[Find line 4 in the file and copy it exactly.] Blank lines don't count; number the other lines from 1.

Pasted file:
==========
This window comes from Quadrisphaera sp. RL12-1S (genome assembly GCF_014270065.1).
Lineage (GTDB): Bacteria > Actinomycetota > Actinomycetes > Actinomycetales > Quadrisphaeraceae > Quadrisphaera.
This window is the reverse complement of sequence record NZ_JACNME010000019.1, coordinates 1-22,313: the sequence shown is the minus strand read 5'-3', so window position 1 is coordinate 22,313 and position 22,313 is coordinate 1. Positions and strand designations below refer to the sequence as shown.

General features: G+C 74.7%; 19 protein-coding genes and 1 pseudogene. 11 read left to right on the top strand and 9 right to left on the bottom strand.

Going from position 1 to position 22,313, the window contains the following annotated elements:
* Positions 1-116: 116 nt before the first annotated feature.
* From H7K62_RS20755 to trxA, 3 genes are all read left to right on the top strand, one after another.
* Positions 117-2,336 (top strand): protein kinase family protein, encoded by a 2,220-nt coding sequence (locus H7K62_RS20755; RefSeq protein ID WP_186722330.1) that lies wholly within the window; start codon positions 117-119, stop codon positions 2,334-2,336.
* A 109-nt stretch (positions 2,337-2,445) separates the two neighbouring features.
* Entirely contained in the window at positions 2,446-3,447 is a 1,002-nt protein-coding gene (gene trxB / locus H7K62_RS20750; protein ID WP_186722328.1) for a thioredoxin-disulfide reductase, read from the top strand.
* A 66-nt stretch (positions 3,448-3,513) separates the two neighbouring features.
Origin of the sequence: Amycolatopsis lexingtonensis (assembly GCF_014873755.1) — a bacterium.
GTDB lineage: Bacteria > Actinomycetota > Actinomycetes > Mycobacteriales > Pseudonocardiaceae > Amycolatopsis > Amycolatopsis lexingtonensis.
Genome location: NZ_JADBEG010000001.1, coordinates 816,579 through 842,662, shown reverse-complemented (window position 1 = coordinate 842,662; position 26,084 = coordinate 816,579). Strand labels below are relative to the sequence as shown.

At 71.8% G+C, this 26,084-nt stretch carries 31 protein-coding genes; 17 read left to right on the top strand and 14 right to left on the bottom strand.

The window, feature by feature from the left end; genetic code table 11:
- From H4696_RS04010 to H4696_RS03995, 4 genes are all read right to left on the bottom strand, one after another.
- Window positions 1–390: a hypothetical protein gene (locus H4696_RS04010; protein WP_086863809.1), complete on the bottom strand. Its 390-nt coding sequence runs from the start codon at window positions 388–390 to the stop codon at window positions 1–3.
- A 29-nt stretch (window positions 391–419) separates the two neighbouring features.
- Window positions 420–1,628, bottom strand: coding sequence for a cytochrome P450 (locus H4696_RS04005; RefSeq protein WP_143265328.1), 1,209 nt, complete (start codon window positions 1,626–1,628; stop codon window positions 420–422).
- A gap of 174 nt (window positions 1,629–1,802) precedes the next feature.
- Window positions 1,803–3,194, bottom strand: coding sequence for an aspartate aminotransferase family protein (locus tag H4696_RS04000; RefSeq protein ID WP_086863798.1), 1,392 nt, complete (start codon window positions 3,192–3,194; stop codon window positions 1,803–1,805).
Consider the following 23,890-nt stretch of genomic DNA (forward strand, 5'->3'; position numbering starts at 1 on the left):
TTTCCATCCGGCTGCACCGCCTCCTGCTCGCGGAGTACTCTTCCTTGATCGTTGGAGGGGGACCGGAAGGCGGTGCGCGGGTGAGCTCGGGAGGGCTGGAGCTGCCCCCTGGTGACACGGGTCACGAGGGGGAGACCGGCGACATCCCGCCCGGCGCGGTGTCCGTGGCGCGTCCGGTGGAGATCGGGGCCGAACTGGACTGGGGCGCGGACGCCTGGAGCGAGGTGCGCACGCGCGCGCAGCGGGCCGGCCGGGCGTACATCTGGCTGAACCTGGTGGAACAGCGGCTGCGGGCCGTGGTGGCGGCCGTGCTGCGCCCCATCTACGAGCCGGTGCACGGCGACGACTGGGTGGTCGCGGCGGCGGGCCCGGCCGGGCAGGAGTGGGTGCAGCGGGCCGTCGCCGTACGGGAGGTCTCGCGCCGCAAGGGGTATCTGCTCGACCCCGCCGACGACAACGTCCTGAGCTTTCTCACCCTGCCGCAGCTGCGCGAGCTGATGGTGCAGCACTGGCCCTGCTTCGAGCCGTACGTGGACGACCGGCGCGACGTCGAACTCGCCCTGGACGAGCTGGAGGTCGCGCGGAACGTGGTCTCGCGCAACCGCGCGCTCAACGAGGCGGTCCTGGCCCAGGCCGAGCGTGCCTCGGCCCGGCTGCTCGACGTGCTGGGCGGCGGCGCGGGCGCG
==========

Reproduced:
General features: G+C 74.7%; 19 protein-coding genes and 1 pseudogene. 11 read left to right on the top strand and 9 right to left on the bottom strand.